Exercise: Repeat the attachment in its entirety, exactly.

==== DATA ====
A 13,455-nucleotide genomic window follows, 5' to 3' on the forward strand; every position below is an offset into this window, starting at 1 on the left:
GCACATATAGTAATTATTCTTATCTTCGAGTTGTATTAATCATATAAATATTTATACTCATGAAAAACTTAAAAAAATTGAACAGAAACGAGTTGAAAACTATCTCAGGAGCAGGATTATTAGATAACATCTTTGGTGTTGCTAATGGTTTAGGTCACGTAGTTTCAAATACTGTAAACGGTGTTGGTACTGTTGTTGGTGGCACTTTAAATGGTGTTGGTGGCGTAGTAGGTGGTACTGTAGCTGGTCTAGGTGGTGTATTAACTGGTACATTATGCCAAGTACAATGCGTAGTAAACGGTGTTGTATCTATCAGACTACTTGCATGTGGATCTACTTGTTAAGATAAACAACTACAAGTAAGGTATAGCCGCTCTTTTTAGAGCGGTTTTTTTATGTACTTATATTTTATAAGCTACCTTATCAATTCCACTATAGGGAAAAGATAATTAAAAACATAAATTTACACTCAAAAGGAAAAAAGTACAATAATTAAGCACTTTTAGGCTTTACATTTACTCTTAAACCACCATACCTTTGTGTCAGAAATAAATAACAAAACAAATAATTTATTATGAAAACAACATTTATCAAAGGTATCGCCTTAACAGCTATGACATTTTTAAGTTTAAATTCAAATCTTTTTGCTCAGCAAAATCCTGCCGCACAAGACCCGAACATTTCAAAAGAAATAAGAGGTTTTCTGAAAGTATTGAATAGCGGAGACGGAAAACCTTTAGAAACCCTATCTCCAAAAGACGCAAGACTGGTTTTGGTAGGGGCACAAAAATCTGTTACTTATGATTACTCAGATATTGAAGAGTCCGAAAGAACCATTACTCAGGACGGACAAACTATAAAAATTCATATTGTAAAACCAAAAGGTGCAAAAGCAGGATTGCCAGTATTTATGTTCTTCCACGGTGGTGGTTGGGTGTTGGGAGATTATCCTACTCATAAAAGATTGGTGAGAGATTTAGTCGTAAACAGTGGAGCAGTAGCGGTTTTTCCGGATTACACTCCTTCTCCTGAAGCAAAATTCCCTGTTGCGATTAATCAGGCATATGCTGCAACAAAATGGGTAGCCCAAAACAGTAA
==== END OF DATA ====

A 13,455-nucleotide genomic window follows, 5' to 3' on the forward strand; every position below is an offset into this window, starting at 1 on the left:
GCACATATAGTAATTATTCTTATCTTCGAGTTGTATTAATCATATAAATATTTATACTCATGAAAAACTTAAAAAAATTGAACAGAAACGAGTTGAAAACTATCTCAGGAGCAGGATTATTAGATAACATCTTTGGTGTTGCTAATGGTTTAGGTCACGTAGTTTCAAATACTGTAAACGGTGTTGGTACTGTTGTTGGTGGCACTTTAAATGGTGTTGGTGGCGTAGTAGGTGGTACTGTAGCTGGTCTAGGTGGTGTATTAACTGGTACATTATGCCAAGTACAATGCGTAGTAAACGGTGTTGTATCTATCAGACTACTTGCATGTGGATCTACTTGTTAAGATAAACAACTACAAGTAAGGTATAGCCGCTCTTTTTAGAGCGGTTTTTTTATGTACTTATATTTTATAAGCTACCTTATCAATTCCACTATAGGGAAAAGATAATTAAAAACATAAATTTACACTCAAAAGGAAAAAAGTACAATAATTAAGCACTTTTAGGCTTTACATTTACTCTTAAACCACCATACCTTTGTGTCAGAAATAAATAACAAAACAAATAATTTATTATGAAAACAACATTTATCAAAGGTATCGCCTTAACAGCTATGACATTTTTAAGTTTAAATTCAAATCTTTTTGCTCAGCAAAATCCTGCCGCACAAGACCCGAACATTTCAAAAGAAATAAGAGGTTTTCTGAAAGTATTGAATAGCGGAGACGGAAAACCTTTAGAAACCCTATCTCCAAAAGACGCAAGACTGGTTTTGGTAGGGGCACAAAAATCTGTTACTTATGATTACTCAGATATTGAAGAGTCCGAAAGAACCATTACTCAGGACGGACAAACTATAAAAATTCATATTGTAAAACCAAAAGGTGCAAAAGCAGGATTGCCAGTATTTATGTTCTTCCACGGTGGTGGTTGGGTGTTGGGAGATTATCCTACTCATAAAAGATTGGTGAGAGATTTAGTCGTAAACAGTGGAGCAGTAGCGGTTTTTCCGGATTACACTCCTTCTCCTGAAGCAAAATTCCCTGTTGCGATTAATCAGGCATATGCTGCAACAAAATGGGTAGCCCAAAACAGTAA